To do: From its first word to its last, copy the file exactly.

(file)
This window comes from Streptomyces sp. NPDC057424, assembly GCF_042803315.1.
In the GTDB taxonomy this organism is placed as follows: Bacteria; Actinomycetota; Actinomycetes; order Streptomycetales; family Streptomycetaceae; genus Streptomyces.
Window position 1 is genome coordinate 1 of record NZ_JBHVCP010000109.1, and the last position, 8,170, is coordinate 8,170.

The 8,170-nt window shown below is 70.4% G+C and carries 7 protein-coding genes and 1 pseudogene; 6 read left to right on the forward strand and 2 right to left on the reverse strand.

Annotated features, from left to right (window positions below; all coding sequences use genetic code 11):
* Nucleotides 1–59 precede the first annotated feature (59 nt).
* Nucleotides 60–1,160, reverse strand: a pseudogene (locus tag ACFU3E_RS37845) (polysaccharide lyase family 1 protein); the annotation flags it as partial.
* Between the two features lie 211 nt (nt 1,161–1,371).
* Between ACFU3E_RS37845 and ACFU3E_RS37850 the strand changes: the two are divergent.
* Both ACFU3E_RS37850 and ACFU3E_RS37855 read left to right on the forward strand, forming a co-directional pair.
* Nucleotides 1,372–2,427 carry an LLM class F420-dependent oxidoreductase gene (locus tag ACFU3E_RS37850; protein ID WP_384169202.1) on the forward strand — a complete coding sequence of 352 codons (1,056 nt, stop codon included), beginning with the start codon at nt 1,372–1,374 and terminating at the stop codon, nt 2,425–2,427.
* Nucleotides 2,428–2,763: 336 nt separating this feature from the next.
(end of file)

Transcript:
This window comes from Streptomyces sp. NPDC057424, assembly GCF_042803315.1.
In the GTDB taxonomy this organism is placed as follows: Bacteria; Actinomycetota; Actinomycetes; order Streptomycetales; family Streptomycetaceae; genus Streptomyces.
Window position 1 is genome coordinate 1 of record NZ_JBHVCP010000109.1, and the last position, 8,170, is coordinate 8,170.

The 8,170-nt window shown below is 70.4% G+C and carries 7 protein-coding genes and 1 pseudogene; 6 read left to right on the forward strand and 2 right to left on the reverse strand.

Annotated features, from left to right (window positions below; all coding sequences use genetic code 11):
* Nucleotides 1–59 precede the first annotated feature (59 nt).
* Nucleotides 60–1,160, reverse strand: a pseudogene (locus tag ACFU3E_RS37845) (polysaccharide lyase family 1 protein); the annotation flags it as partial.
* Between the two features lie 211 nt (nt 1,161–1,371).
* Between ACFU3E_RS37845 and ACFU3E_RS37850 the strand changes: the two are divergent.
* Both ACFU3E_RS37850 and ACFU3E_RS37855 read left to right on the forward strand, forming a co-directional pair.
* Nucleotides 1,372–2,427 carry an LLM class F420-dependent oxidoreductase gene (locus tag ACFU3E_RS37850; protein ID WP_384169202.1) on the forward strand — a complete coding sequence of 352 codons (1,056 nt, stop codon included), beginning with the start codon at nt 1,372–1,374 and terminating at the stop codon, nt 2,425–2,427.
* Nucleotides 2,428–2,763: 336 nt separating this feature from the next.